Introduction to Weddings and Marriage
  • Introduction to Weddings and Marriage
    The purpose of the rabbi at a wedding is to ensure that the extremely detailed wedding halachot, as set out by the Shulchan Aruch, are followed correctly. If not, the wedding might not be kosher.
     
    A Jewish marriage includes: a written document (ketuba); a financial transaction (ring) in front of two kosher witnesses; and physical intimacy. 
     
    Witnesses
     
    • The witnesses must be shomer Shabbat Jewish men.
    • The bride and groom should confirm verbally that these are the two (and the only two) witnesses that they want.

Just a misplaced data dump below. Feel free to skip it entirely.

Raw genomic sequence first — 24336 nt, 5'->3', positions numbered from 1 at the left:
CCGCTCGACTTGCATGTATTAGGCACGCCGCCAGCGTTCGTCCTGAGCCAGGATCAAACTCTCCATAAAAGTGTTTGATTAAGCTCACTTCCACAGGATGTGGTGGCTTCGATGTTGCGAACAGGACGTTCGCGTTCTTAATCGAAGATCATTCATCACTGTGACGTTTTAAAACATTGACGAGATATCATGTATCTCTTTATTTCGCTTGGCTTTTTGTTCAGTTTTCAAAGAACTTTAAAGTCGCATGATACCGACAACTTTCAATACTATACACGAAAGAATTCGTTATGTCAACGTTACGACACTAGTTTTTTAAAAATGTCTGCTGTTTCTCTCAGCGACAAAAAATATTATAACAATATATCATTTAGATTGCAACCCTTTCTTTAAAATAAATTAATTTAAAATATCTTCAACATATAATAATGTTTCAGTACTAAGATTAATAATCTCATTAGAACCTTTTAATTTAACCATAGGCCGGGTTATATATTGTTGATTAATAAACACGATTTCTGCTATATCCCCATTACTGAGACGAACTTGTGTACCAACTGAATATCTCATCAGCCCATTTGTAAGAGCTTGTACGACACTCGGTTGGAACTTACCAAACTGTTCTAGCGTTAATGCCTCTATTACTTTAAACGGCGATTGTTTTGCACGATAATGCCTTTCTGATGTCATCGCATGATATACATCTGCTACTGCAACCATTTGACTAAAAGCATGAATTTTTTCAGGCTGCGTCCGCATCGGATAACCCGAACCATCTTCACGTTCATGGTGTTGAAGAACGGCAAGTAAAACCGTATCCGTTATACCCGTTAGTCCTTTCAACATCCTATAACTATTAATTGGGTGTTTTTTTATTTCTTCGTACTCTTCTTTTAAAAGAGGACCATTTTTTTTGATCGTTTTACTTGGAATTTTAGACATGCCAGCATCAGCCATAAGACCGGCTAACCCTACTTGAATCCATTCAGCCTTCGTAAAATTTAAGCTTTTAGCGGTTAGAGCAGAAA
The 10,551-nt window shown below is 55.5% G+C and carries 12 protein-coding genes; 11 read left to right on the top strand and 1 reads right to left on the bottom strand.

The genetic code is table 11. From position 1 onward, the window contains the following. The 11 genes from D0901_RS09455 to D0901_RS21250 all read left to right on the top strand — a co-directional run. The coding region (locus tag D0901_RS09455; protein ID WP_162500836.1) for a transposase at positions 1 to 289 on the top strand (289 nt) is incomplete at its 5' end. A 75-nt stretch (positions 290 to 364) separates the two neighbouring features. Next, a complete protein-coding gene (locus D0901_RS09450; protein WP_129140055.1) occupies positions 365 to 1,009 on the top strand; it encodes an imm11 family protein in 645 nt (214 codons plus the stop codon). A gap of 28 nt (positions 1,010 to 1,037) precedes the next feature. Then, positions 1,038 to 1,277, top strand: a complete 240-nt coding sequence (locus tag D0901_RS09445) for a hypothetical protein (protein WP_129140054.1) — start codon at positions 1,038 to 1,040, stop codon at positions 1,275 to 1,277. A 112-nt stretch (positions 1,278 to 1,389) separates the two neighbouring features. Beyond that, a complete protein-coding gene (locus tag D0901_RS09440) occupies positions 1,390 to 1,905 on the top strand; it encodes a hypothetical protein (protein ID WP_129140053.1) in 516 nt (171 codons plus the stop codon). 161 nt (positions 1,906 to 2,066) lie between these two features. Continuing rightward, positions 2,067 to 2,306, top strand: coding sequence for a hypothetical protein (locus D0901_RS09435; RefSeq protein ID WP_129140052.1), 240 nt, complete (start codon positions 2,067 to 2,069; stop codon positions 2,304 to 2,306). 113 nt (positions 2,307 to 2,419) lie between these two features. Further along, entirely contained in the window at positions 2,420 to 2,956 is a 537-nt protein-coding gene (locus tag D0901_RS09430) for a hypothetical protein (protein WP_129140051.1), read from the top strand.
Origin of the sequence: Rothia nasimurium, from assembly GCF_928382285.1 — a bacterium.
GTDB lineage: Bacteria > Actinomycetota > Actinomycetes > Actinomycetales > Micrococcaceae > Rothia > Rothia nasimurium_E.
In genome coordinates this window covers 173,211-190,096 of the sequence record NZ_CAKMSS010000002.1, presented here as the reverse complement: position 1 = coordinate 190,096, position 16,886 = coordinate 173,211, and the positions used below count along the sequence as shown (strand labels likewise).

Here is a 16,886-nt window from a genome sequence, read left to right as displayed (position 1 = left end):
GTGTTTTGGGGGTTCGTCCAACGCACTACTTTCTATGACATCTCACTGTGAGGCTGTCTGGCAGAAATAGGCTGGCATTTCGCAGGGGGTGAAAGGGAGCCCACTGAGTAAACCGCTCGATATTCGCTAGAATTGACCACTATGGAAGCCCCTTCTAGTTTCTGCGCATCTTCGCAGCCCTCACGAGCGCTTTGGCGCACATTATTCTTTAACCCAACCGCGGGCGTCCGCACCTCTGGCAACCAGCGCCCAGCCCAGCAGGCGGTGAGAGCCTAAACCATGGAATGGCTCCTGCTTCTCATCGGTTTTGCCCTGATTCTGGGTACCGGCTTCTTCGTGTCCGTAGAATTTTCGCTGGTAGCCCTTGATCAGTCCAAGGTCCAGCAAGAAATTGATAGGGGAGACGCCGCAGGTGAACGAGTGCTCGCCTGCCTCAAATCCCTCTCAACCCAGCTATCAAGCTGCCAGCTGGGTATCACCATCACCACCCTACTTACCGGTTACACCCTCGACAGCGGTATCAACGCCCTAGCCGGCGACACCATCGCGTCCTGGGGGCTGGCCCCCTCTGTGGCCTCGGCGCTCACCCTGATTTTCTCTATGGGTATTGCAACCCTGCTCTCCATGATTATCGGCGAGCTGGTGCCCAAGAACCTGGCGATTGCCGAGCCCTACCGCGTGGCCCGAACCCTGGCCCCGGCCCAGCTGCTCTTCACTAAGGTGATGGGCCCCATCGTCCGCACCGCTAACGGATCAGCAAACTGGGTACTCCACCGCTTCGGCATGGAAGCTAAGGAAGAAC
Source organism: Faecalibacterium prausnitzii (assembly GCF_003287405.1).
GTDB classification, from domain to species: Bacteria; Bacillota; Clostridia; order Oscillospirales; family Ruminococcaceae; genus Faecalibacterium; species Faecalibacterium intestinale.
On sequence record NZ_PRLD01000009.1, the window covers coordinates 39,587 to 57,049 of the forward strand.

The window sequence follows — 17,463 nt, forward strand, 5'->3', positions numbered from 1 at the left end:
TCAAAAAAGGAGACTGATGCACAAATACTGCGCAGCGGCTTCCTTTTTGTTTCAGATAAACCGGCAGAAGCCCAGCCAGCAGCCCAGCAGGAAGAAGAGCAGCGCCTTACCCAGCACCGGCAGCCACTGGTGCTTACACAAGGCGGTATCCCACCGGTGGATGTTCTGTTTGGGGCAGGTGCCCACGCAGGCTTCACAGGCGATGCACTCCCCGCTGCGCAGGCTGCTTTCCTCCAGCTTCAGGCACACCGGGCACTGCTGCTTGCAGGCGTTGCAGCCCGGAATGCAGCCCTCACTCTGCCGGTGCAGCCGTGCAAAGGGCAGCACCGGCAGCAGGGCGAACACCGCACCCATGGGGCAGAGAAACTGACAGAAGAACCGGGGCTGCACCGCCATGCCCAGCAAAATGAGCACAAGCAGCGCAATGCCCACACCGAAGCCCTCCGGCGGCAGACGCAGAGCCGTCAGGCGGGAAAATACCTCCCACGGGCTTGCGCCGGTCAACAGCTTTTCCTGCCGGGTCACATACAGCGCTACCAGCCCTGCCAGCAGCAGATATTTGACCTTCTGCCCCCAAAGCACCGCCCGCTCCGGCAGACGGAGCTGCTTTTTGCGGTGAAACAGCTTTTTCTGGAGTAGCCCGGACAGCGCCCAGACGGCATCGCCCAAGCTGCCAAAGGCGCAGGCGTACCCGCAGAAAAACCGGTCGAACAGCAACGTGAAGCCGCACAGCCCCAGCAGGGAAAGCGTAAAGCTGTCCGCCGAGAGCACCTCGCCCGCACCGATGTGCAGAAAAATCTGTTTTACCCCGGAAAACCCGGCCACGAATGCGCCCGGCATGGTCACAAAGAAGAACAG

Ring
    • The groom must confirm that he acquired and owns the ring.
    • The groom must say Harei at mekudeshet li ...  to the bride and place the ring on her (index) finger.
     
    Ketuba
    • The ketuba must be kosher.
    • Before the chuppa, someone (anyone, including women) must fill in (no safrut is required for this):  the Hebrew names of the bride and groom; the date the wedding is taking place; the wedding location (city, etc.); and that a kinyan was made.
    • The ketuba must be signed by two kosher witnesses.